“Dishonesty” In section 2 of the Act Statute doesn’t define it but gives 3 situations when D will NOT be dishonest…Statute doesn’t define it but gives 3 situations when D will NOT be dishonest…
The 3 situations: S.2(1)(a) – When D believes he has a legal right to the property ( R v Robinson) S.2(1)(b) – When D believes he would have the owner’s consent to take the property ( R v Holden) S.2(1)(c) – When D finds something and believes he cannot trace the owner by taking reasonable steps. (R v Small)
R v Ghosh If the statute doesn’t help, this case gives us a 2 part test… 1.Would the reasonable man consider D’s conduct to be dishonest? 2. Did D realise this? If the answer is yes to both questions, D is “dishonest ”
“I.P.D.” In section 6 of the Act Statute doesn’t define it properly, so case law gives us guidance…Statute doesn’t define it properly, so case law gives us guidance…
R v Warner The defendant took a tool-box to annoy the owner but panicked and hid it when the police were called. He claimed that he intended to replace it as soon as he could do so undetected. The court said that even long-term or indefinite borrowing might not amount to IPD.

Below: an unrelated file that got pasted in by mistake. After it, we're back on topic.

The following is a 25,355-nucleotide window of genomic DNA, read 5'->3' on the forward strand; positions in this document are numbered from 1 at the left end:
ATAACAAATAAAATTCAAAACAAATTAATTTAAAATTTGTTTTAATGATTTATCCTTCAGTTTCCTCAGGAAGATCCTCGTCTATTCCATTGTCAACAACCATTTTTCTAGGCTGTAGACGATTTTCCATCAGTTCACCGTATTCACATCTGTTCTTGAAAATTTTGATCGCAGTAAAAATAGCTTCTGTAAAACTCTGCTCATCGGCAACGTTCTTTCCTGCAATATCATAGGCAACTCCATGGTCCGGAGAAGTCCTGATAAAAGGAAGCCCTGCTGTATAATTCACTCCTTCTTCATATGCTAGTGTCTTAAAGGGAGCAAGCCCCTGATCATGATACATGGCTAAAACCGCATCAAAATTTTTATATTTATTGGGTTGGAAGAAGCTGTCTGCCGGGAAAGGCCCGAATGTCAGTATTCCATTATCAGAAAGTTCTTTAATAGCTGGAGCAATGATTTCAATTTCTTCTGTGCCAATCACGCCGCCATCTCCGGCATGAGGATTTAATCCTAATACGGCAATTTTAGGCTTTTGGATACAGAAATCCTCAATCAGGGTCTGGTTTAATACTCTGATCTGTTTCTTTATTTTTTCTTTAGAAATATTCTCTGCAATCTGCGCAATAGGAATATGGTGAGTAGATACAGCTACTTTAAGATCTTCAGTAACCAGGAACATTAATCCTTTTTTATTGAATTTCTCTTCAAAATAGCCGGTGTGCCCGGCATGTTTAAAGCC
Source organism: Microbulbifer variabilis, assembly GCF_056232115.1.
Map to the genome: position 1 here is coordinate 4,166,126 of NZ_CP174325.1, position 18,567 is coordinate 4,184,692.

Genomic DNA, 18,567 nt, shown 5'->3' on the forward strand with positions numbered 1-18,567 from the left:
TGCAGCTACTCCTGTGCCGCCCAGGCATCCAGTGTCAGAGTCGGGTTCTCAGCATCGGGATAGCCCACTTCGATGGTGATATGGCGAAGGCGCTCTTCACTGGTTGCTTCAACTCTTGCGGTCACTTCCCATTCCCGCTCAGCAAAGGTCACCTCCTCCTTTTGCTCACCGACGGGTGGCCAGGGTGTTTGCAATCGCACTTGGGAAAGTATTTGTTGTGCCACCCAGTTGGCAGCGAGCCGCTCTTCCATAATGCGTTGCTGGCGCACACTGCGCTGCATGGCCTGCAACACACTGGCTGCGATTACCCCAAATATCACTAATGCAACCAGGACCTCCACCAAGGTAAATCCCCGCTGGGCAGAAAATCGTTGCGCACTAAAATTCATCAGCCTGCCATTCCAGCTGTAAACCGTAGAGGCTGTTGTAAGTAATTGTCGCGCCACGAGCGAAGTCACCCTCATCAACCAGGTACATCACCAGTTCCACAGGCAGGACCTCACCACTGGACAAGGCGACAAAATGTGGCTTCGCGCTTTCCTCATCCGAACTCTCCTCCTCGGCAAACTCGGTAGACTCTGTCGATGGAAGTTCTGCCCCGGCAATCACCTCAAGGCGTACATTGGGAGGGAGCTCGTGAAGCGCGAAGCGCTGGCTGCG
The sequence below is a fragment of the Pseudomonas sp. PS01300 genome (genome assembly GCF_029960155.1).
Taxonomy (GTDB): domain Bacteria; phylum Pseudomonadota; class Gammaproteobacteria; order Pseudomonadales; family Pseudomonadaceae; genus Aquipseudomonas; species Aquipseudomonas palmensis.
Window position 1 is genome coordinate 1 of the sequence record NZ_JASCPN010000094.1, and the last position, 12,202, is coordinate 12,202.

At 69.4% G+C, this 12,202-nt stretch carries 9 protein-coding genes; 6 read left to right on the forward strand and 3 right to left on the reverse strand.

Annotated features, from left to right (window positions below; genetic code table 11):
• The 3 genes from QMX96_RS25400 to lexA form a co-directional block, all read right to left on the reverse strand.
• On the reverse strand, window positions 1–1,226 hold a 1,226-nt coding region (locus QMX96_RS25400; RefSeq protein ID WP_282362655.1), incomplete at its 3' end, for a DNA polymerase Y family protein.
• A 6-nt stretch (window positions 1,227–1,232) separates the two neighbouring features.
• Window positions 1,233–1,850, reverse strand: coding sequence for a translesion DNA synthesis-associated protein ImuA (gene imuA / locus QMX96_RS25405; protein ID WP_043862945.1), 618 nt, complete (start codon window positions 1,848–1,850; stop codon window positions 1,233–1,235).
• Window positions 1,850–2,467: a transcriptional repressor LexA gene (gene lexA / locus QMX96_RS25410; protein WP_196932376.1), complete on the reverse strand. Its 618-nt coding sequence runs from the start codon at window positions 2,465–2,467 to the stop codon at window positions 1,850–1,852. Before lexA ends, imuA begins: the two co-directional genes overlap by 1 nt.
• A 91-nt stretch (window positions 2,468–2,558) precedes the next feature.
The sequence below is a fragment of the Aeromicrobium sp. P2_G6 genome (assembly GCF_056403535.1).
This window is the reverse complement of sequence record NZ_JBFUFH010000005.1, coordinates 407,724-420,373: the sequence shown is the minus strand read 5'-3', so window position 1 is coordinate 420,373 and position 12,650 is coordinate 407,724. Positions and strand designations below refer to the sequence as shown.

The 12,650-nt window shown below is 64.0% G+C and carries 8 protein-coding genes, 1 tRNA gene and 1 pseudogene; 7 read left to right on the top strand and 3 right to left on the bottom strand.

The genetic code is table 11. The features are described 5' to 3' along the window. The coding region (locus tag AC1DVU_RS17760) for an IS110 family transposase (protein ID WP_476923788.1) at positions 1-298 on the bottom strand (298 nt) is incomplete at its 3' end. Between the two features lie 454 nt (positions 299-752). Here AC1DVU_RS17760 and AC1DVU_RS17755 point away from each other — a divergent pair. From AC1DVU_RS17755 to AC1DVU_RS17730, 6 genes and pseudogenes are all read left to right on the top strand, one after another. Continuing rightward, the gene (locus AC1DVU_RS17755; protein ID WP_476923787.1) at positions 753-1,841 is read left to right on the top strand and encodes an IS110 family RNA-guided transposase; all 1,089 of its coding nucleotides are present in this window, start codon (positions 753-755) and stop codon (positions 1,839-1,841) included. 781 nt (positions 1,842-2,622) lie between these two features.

R v Velumyl A man D borrowed £1000 from the office safe without authority, intending to return the same amount when a friend repaid a debt. He was convicted of theft The court said that this was still intention to permanently deprive, because D was not replacing the exact same notes.
S.6(1) states that there may be an IPD even if D does not mean to permanently deprive the owner (i.e. where he is borrowing the property) if…
(a) D’s conduct amounts to treating the property as his own to dispose of regardless of the owner’s rights, and if this amounts to an “outright taking”. See R v Lavender . (b) D parts with the property under a condition as to it’s return, that he may not be able to perform.
R v Lloyd and R v Beecham These cases say that when something is borrowed and then returned, we should ask whether the value has been taken out of the property.